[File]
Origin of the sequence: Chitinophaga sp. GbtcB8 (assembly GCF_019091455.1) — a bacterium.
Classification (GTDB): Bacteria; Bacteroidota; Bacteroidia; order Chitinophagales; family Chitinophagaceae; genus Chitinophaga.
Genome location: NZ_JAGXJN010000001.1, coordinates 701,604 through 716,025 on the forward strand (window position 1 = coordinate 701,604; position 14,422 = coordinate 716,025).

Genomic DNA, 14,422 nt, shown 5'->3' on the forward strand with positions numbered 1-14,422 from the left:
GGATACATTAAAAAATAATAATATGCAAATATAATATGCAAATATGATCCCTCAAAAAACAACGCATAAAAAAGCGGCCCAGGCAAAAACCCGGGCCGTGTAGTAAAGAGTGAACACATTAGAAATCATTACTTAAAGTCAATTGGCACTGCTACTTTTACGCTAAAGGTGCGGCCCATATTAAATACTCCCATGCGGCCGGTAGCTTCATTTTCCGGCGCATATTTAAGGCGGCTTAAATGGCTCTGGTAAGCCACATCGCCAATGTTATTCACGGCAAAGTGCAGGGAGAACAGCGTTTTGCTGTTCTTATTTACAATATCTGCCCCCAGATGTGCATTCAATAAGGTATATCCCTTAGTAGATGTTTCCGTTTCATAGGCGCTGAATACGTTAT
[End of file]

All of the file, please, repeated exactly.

Origin of the sequence: Chitinophaga sp. GbtcB8 (assembly GCF_019091455.1) — a bacterium.
Classification (GTDB): Bacteria; Bacteroidota; Bacteroidia; order Chitinophagales; family Chitinophagaceae; genus Chitinophaga.
Genome location: NZ_JAGXJN010000001.1, coordinates 701,604 through 716,025 on the forward strand (window position 1 = coordinate 701,604; position 14,422 = coordinate 716,025).

Genomic DNA, 14,422 nt, shown 5'->3' on the forward strand with positions numbered 1-14,422 from the left:
GGATACATTAAAAAATAATAATATGCAAATATAATATGCAAATATGATCCCTCAAAAAACAACGCATAAAAAAGCGGCCCAGGCAAAAACCCGGGCCGTGTAGTAAAGAGTGAACACATTAGAAATCATTACTTAAAGTCAATTGGCACTGCTACTTTTACGCTAAAGGTGCGGCCCATATTAAATACTCCCATGCGGCCGGTAGCTTCATTTTCCGGCGCATATTTAAGGCGGCTTAAATGGCTCTGGTAAGCCACATCGCCAATGTTATTCACGGCAAAGTGCAGGGAGAACAGCGTTTTGCTGTTCTTATTTACAATATCTGCCCCCAGATGTGCATTCAATAAGGTATATCCCTTAGTAGATGTTTCCGTTTCATAGGCGCTGAATACGTTAT